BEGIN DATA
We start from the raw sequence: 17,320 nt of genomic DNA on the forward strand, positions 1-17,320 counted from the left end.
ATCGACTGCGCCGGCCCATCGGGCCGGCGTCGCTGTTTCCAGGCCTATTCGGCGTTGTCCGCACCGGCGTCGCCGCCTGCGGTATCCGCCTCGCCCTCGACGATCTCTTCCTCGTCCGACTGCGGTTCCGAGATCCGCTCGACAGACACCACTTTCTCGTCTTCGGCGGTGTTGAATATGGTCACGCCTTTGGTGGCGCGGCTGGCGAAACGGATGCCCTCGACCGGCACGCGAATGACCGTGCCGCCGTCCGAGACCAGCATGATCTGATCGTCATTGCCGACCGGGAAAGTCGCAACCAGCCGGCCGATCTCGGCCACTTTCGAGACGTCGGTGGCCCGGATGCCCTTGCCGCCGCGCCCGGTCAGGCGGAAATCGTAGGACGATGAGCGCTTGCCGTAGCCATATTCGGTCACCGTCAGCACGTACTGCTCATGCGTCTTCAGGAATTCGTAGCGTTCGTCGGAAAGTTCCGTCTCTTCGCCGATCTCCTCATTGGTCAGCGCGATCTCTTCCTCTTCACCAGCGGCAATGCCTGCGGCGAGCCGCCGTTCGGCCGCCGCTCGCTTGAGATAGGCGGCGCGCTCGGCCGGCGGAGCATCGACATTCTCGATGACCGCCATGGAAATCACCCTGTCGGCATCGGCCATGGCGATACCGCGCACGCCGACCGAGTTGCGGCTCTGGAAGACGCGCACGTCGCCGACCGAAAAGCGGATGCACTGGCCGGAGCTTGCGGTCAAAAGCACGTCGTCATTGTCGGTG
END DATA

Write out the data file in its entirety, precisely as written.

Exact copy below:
We start from the raw sequence: 17,320 nt of genomic DNA on the forward strand, positions 1-17,320 counted from the left end.
ATCGACTGCGCCGGCCCATCGGGCCGGCGTCGCTGTTTCCAGGCCTATTCGGCGTTGTCCGCACCGGCGTCGCCGCCTGCGGTATCCGCCTCGCCCTCGACGATCTCTTCCTCGTCCGACTGCGGTTCCGAGATCCGCTCGACAGACACCACTTTCTCGTCTTCGGCGGTGTTGAATATGGTCACGCCTTTGGTGGCGCGGCTGGCGAAACGGATGCCCTCGACCGGCACGCGAATGACCGTGCCGCCGTCCGAGACCAGCATGATCTGATCGTCATTGCCGACCGGGAAAGTCGCAACCAGCCGGCCGATCTCGGCCACTTTCGAGACGTCGGTGGCCCGGATGCCCTTGCCGCCGCGCCCGGTCAGGCGGAAATCGTAGGACGATGAGCGCTTGCCGTAGCCATATTCGGTCACCGTCAGCACGTACTGCTCATGCGTCTTCAGGAATTCGTAGCGTTCGTCGGAAAGTTCCGTCTCTTCGCCGATCTCCTCATTGGTCAGCGCGATCTCTTCCTCTTCACCAGCGGCAATGCCTGCGGCGAGCCGCCGTTCGGCCGCCGCTCGCTTGAGATAGGCGGCGCGCTCGGCCGGCGGAGCATCGACATTCTCGATGACCGCCATGGAAATCACCCTGTCGGCATCGGCCATGGCGATACCGCGCACGCCGACCGAGTTGCGGCTCTGGAAGACGCGCACGTCGCCGACCGAAAAGCGGATGCACTGGCCGGAGCTTGCGGTCAAAAGCACGTCGTCATTGTCGGTG